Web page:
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Indians who do not join in the common money lay in waste.
10
Beyond Locke’sshallow understanding of Indigenous history, land has been worked for both agriculture—both totrade and sustain society—and religious purposes. Complex systems of divided labor permittedagriculture to advance in manners technologically equivalent to European agriculture techniques,including but not limited to irrigation, nutrition, and intertribal trade of surplus. Incan societies atthe time of contact employed soil conservation methods and aqueduct networks to water cropswhile also raising livestock.
11
Indigenous peoples all over the Western Hemisphere had figuredout how to grow complete nutrition for themselves,
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independently developed monotheistic belief systems and chiefdom governments, promoting some to devote their land in religious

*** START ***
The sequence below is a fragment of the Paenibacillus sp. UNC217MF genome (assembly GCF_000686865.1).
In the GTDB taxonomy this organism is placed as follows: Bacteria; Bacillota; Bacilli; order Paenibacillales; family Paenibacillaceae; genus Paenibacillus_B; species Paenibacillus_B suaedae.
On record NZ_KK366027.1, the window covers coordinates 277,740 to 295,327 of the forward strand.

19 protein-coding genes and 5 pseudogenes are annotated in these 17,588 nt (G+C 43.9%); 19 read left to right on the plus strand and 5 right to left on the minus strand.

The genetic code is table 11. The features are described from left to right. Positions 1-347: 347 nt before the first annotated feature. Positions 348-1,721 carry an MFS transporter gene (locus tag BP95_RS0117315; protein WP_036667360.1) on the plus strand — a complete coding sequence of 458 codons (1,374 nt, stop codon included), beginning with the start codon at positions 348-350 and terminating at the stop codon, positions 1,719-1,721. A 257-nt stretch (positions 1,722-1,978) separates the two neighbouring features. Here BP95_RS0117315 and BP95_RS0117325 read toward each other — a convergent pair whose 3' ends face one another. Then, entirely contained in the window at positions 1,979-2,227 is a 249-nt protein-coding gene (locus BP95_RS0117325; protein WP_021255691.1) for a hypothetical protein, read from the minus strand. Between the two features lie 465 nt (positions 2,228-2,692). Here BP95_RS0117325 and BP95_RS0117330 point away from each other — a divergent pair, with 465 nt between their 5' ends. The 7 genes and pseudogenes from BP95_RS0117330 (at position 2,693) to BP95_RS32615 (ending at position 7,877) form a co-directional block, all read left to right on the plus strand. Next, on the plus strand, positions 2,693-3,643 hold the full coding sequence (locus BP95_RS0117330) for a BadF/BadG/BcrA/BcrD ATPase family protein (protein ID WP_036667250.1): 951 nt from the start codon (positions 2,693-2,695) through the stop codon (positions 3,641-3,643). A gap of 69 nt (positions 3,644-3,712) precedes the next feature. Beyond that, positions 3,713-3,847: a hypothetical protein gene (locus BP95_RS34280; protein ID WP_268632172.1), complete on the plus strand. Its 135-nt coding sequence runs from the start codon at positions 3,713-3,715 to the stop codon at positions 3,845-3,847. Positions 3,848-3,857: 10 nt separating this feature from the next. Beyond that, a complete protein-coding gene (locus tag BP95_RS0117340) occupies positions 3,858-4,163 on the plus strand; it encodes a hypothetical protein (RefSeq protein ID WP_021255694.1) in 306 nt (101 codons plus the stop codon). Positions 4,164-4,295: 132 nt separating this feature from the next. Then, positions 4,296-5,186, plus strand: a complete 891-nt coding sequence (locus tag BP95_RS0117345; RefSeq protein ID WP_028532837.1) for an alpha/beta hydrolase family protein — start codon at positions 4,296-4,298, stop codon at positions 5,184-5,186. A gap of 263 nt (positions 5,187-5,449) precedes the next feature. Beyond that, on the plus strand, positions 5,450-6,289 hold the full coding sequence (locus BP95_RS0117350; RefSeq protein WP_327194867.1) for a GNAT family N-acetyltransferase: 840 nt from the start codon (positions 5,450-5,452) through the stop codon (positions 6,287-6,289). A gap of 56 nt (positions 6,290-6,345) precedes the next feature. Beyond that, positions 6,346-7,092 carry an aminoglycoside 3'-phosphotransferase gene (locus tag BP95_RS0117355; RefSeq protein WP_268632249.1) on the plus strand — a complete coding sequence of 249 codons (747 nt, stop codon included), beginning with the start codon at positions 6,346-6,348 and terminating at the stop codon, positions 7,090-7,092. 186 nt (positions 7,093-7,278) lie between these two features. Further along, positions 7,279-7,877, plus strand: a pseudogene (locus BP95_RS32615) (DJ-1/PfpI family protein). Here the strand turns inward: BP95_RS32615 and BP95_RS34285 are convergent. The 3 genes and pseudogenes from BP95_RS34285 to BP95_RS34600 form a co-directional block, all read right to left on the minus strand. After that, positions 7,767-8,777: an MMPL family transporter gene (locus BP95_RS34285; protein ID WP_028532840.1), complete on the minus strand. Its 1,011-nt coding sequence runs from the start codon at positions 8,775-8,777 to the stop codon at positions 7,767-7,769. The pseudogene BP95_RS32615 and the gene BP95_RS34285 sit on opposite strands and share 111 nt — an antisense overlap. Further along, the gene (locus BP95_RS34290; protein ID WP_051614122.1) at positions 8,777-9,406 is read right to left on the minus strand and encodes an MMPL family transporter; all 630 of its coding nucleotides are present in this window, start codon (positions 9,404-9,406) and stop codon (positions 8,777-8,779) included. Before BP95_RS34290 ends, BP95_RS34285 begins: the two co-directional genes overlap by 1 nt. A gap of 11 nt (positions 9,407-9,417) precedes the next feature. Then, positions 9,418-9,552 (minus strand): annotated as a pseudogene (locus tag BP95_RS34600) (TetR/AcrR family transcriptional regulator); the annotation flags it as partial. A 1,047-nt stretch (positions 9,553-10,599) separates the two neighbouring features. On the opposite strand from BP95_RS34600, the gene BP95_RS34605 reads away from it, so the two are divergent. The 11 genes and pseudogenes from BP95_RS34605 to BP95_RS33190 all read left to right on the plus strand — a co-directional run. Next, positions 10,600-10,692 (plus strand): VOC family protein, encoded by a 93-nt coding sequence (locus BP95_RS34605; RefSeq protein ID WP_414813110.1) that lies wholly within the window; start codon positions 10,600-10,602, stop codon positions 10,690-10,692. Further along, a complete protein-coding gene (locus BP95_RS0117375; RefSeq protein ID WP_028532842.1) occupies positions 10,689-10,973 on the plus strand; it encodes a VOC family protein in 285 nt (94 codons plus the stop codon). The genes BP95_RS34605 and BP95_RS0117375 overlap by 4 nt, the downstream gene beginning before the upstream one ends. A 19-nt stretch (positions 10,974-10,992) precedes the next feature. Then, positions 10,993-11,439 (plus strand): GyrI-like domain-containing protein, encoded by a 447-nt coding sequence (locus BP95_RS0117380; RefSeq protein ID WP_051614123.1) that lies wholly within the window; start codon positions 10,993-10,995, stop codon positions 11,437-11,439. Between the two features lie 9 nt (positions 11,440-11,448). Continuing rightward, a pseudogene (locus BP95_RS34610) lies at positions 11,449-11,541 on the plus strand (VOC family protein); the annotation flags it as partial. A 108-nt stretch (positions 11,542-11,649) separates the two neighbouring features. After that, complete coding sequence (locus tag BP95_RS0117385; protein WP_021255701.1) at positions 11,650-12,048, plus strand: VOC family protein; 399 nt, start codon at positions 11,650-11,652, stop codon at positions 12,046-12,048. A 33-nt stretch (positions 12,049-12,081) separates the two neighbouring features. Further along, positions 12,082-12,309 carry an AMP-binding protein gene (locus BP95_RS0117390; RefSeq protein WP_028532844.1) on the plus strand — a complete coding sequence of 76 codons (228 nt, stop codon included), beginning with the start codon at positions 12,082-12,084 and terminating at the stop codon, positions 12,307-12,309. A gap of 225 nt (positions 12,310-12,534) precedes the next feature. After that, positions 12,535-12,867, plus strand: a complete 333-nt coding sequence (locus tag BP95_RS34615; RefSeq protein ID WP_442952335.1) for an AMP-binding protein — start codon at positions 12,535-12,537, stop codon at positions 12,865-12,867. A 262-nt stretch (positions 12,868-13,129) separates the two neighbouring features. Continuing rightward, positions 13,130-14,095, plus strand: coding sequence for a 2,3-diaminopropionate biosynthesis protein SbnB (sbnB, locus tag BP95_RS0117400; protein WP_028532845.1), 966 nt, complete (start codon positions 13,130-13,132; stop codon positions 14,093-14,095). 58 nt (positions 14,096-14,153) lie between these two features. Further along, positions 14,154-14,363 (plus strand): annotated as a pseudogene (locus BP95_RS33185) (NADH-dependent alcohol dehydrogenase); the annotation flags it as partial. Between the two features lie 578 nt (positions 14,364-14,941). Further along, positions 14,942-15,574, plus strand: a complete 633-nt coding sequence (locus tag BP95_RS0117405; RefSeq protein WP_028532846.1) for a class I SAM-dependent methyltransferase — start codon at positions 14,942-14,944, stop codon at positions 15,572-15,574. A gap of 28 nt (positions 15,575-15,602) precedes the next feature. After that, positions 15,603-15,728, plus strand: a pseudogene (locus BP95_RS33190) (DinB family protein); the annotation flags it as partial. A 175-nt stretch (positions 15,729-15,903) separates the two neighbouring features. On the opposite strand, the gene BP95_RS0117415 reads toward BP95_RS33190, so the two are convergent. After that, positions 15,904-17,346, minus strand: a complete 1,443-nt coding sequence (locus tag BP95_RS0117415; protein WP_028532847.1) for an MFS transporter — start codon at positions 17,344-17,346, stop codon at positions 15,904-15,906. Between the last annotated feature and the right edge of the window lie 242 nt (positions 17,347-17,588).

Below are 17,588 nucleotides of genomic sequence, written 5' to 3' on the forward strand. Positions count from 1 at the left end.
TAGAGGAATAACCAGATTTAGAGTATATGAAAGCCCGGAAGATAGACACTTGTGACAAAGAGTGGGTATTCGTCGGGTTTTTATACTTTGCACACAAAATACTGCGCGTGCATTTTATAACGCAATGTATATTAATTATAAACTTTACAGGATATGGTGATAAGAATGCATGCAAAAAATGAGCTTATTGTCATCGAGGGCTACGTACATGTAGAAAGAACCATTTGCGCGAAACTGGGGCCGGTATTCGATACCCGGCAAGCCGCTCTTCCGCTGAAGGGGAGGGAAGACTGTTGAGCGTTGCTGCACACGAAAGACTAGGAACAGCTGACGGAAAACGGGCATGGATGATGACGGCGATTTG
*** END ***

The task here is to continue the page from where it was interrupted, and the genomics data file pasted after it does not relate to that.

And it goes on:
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7
“The Bering Strait Myth: Issues of Native Circle” accessed 3 June 2011,http://www.nativecircle.com/mlmBSmyth.html
8
John Locke, “An Essay Concerning the True Original, Extent, and End of Civil Government,”in
The Social Contract 
ed. Sir Ernest Barker (London: Oxford University Press, 1961) p. 17.
9
Locke, True Original, 29.
10
Locke, True Original, 27.
11
“Incas,” Accessed 5 June 2011, http://public.wsu.edu/~dee/CIVAMRCA/INCAS.HTM
12
John Vivian,
The Three Sisters
, accessed 6 June 2011,http://www.motherearthnews.com/Nature-Community/2001-02-01/The-Three-Sisters.aspx